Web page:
When you purchase through links on our site, we may earn an affiliate commission. Here’s how it works.

TikTok has filed a lawsuit against the US goverment to fight its possible ban in the country

TikTok logo with AI in the background

In late April, US President Joe Biden signed a bill into law that requires TikTok's parent company ByteDance to sell off its interest in the social networking company, or it could be banned in the country. Today, as expected, TikTok has filed a lawsuit against the US government to fight the enforcement of the new law.

The recently signed law says that the China-owned ByteDance must sell off TikTok 270 days after the law was signed, President Biden could give ByteDance a 90-day extension if the government feels a deal is close to being made. If TikTok is not sold off by the deadline, the US could ban the service from US app stores.

The supporters of the law have argued they don't want to actually ban TikTok, but they do want to separate it from ByteDance due to US security concerns that data from TikTok's owners could be sent to the Chinese government. The government has offered no evidence that this could happen and TikTok has repeatedly denied this scenario will happen.

In its filing today in the US Court of Appeals in the District of Columbia (via The Verge), TikTok stated:

For the first time in history, Congress has enacted a law that subjects a single, named speech platform to a permanent, nationwide ban, and bars every American from participating in a unique online community with more than 1 billion people worldwide.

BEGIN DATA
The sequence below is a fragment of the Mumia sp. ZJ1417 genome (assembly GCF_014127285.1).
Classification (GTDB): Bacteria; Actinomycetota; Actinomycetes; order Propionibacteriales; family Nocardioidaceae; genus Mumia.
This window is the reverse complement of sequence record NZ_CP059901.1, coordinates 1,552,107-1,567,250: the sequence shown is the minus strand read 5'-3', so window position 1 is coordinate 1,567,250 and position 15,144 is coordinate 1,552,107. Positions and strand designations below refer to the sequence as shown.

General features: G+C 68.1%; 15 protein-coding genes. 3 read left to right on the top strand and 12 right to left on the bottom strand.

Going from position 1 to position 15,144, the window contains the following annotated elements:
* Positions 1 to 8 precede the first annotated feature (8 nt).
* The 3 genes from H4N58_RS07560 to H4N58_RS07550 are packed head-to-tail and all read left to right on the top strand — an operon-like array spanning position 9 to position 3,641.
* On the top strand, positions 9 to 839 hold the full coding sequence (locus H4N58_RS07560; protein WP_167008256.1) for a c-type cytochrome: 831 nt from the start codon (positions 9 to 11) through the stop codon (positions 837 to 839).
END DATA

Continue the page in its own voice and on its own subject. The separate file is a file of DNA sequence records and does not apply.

TikTok added that this new law is "unconstitutional", and added that the deadline to sell off the social network is "simply not possible: not commercially, not technologically, not legally." Even if such a selloff was possible, TikTok says that it would still be unconstitutional, adding:

If upheld, it would allow the government to decide that a company may no longer own and publish the innovative and unique speech platform it created. If Congress can do this, it can circumvent the First Amendment by invoking national security and ordering the publisher of any individual newspaper or website to sell to avoid being shut down.

TikTok is asking the court to rule that the law is unconstitutional and that the US Attorney General be barred from enforcing the law. The legal stage is now set for what could be a long court battle between TikTok and the US government.

Report a problem with article
Samsung Odyssey G9 OLED
Next Article

Missed 57" G9 Neo? Samsung 49" Odyssey OLED monitor is still at cheapest price

The M4 processor from Apple
Previous Article

Apple announces new M4 chip with big focus on AI and 'giant leap in performance'

Join the conversation!

Login or Sign Up to read and post a comment.

18 Comments - Add comment